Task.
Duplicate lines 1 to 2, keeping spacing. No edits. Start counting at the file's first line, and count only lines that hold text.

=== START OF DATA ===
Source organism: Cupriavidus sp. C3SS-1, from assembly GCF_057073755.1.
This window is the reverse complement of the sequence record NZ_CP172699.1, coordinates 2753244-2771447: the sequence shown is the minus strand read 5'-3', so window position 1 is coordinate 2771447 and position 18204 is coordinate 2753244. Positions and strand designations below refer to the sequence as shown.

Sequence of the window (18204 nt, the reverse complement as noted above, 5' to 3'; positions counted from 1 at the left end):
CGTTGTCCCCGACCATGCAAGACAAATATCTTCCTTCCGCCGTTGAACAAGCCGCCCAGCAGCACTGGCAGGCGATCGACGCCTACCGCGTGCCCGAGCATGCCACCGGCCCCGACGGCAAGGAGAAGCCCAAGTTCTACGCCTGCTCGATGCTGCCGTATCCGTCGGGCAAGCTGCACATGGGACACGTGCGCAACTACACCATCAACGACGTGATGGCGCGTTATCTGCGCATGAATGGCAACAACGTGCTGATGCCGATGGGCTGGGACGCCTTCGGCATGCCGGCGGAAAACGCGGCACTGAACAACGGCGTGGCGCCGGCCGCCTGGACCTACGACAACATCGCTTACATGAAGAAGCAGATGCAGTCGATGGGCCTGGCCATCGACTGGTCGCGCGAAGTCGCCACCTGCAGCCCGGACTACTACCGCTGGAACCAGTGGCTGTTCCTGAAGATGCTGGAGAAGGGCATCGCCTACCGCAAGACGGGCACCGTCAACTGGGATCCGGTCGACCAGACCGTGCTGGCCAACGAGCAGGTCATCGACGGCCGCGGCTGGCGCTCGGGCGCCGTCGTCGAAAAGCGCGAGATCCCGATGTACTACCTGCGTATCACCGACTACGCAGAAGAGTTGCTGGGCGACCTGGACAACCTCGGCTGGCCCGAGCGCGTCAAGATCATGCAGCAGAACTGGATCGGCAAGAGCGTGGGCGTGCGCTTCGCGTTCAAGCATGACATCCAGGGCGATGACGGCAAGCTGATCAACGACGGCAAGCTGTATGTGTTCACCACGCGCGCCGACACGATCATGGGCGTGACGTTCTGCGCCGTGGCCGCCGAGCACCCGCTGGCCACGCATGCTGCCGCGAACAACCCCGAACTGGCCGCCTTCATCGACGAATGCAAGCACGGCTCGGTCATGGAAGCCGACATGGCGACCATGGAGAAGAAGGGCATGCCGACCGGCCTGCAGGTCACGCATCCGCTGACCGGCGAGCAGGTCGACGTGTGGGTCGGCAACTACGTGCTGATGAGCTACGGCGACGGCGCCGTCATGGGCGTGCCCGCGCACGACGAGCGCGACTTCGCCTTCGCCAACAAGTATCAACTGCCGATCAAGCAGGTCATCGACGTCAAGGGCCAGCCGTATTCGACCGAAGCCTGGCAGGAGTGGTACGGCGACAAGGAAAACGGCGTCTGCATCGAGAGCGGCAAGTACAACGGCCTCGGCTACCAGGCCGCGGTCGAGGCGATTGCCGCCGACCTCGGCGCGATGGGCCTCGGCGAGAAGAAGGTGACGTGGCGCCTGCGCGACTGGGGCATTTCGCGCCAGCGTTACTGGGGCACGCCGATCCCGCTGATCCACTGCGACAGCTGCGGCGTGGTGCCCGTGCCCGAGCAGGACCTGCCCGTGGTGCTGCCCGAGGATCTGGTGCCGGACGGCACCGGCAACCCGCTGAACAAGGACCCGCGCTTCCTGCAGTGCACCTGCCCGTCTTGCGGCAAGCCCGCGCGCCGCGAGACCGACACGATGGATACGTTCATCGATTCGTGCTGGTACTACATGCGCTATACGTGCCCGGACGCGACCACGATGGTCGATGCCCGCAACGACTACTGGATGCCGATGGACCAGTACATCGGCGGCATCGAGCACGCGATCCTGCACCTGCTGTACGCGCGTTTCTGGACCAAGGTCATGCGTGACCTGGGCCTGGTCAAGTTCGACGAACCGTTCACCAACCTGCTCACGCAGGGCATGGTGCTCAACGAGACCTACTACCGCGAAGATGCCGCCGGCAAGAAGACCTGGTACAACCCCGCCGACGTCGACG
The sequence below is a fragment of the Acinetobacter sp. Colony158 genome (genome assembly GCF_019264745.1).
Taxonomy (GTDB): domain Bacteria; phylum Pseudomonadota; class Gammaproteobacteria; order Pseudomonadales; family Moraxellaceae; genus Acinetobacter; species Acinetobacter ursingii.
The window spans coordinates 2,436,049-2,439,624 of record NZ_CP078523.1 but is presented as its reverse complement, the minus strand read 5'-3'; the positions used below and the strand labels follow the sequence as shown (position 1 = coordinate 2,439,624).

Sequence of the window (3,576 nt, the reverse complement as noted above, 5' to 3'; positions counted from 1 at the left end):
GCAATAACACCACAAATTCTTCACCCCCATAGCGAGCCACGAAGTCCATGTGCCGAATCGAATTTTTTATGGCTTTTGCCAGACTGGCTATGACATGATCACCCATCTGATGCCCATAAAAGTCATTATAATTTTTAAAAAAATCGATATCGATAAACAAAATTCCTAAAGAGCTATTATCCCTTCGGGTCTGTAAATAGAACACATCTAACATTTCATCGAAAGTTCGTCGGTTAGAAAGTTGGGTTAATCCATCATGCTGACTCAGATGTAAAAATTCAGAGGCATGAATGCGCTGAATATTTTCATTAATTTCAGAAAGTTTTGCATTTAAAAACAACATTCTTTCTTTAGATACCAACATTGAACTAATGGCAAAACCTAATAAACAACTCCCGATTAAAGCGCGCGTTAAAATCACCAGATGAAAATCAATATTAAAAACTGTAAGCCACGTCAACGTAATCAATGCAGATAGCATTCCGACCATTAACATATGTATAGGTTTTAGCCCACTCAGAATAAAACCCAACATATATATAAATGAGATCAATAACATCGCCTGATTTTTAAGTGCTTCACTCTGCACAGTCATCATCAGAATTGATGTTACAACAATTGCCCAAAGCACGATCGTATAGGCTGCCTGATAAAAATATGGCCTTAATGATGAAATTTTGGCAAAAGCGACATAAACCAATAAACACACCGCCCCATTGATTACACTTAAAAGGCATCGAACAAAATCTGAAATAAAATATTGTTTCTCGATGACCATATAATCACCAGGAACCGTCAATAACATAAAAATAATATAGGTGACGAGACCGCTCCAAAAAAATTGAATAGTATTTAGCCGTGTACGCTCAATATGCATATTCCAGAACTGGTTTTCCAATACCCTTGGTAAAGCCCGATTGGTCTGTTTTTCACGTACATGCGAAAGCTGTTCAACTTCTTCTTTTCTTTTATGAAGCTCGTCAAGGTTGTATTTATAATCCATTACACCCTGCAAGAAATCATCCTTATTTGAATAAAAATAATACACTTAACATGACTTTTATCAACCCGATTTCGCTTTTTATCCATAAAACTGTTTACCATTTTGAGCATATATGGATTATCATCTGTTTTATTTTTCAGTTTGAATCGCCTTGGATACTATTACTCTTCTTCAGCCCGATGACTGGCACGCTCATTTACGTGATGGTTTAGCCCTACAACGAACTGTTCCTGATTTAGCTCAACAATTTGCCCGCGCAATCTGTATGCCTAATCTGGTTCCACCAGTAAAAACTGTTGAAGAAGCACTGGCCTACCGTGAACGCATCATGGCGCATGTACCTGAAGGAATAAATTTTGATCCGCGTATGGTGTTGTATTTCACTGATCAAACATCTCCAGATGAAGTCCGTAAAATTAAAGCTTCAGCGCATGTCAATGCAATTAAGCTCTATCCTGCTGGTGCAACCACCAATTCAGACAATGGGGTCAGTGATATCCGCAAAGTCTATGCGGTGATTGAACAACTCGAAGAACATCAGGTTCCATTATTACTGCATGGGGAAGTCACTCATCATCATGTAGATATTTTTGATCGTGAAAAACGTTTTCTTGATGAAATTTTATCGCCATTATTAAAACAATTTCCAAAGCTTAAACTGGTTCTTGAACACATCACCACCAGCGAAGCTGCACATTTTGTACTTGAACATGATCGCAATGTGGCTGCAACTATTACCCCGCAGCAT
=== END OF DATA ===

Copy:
Source organism: Cupriavidus sp. C3SS-1, from assembly GCF_057073755.1.
This window is the reverse complement of the sequence record NZ_CP172699.1, coordinates 2753244-2771447: the sequence shown is the minus strand read 5'-3', so window position 1 is coordinate 2771447 and position 18204 is coordinate 2753244. Positions and strand designations below refer to the sequence as shown.